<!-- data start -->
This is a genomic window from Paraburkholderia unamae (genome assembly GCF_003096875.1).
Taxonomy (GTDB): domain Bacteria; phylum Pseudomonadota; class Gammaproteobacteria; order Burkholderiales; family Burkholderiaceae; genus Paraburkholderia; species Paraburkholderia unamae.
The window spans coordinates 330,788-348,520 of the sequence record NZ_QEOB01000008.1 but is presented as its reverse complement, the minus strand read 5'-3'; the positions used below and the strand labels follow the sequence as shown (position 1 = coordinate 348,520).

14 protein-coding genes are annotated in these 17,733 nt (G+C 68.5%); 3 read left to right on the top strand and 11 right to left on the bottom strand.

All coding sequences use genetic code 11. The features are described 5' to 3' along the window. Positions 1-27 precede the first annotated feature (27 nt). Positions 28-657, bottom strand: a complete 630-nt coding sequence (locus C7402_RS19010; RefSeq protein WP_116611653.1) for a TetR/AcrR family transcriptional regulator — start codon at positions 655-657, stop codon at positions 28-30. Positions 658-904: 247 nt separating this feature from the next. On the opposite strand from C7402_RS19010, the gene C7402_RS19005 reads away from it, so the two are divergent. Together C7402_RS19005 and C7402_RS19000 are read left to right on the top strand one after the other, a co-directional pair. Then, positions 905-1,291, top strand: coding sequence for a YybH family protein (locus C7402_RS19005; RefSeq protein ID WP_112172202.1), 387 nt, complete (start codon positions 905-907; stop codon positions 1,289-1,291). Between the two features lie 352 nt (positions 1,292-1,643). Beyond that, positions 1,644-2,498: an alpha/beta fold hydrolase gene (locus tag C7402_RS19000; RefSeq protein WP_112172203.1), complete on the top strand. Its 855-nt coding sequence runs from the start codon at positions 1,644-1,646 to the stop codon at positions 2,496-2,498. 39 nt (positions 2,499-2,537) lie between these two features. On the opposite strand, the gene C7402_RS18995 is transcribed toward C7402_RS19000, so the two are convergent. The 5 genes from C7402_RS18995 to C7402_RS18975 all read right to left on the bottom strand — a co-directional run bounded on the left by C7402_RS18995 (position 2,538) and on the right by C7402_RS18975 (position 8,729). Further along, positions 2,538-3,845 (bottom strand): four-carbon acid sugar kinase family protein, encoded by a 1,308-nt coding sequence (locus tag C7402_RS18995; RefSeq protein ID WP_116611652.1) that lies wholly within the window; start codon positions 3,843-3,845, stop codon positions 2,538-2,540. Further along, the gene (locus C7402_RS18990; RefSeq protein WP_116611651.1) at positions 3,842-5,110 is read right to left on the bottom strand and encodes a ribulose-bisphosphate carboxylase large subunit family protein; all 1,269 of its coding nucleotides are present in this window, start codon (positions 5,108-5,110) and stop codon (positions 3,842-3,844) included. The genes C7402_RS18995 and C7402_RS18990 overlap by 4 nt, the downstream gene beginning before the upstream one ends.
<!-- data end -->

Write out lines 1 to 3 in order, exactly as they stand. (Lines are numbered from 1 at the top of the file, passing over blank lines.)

This is a genomic window from Paraburkholderia unamae (genome assembly GCF_003096875.1).
Taxonomy (GTDB): domain Bacteria; phylum Pseudomonadota; class Gammaproteobacteria; order Burkholderiales; family Burkholderiaceae; genus Paraburkholderia; species Paraburkholderia unamae.
The window spans coordinates 330,788-348,520 of the sequence record NZ_QEOB01000008.1 but is presented as its reverse complement, the minus strand read 5'-3'; the positions used below and the strand labels follow the sequence as shown (position 1 = coordinate 348,520).